The advantages and disadvantages of carbon sequestration depend in large part on the methods used. Capturing CO2 gas and piping it underground is, as another answerer suggested, risky and probably inefficient. But other methods may hold more promise. For example, using algae to sequester carbon, then burying the algae, eliminates the problem of the tendency of a gas to escape confinement. The major advantage of employing some kind of carbon sequestration technology is that it can, in effect, reverse some fraction of our bad habits with regard to CO2 emissions. Unless we find some way to sequester massive quantities of carbon more cheaply than the difference between fossil fuel technologies and renewable energy technologies, it won't give us carte blanche to keep using fossil fuel, but it can help reverse some of the past damage and/or help us ease the transition to newer tech.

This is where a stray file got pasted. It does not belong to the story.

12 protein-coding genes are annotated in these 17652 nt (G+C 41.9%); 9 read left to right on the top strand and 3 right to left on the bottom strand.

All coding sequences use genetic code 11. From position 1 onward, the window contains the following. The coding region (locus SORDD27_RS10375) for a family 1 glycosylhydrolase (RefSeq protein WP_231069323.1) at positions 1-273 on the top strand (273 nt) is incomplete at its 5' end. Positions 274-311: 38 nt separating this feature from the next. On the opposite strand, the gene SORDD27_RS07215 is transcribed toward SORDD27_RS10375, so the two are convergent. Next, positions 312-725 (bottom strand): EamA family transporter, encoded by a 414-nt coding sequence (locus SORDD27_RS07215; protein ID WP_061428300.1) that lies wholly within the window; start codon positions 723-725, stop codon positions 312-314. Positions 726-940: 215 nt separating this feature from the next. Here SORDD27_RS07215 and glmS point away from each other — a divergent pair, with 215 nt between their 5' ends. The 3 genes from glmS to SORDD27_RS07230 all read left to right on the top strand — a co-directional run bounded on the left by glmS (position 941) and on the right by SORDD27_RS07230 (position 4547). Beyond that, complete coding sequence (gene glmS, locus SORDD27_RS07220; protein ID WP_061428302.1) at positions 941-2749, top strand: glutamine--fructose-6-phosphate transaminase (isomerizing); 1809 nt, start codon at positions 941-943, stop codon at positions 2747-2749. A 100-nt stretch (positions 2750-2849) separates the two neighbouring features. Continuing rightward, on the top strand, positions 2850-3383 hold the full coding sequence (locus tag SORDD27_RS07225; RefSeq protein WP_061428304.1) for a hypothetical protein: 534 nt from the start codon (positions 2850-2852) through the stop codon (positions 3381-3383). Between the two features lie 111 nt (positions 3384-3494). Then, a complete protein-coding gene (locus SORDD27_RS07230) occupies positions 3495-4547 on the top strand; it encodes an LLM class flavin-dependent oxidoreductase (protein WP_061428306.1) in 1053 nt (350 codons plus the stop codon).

As far as I'm aware, clean coal usually does not refer to the CO2 emissions of the coal, but instead to the particulate emissions and the like. As such, while it will significantly reduce local pollution problems (relative to traditional coal technologies), it will have no direct effect on global warming. In fact, it may indirectly make global warming worse, because the absence of a smelly plant belching nasty black smoke may make people less willing to switch from coal to renewable resources like solar, wind, and biomass.
Jyush, look up marine cement... we can make carbon-neutral concrete today. Depending on the engineering characteristics needed, we may even be able to make carbon-negative concrete.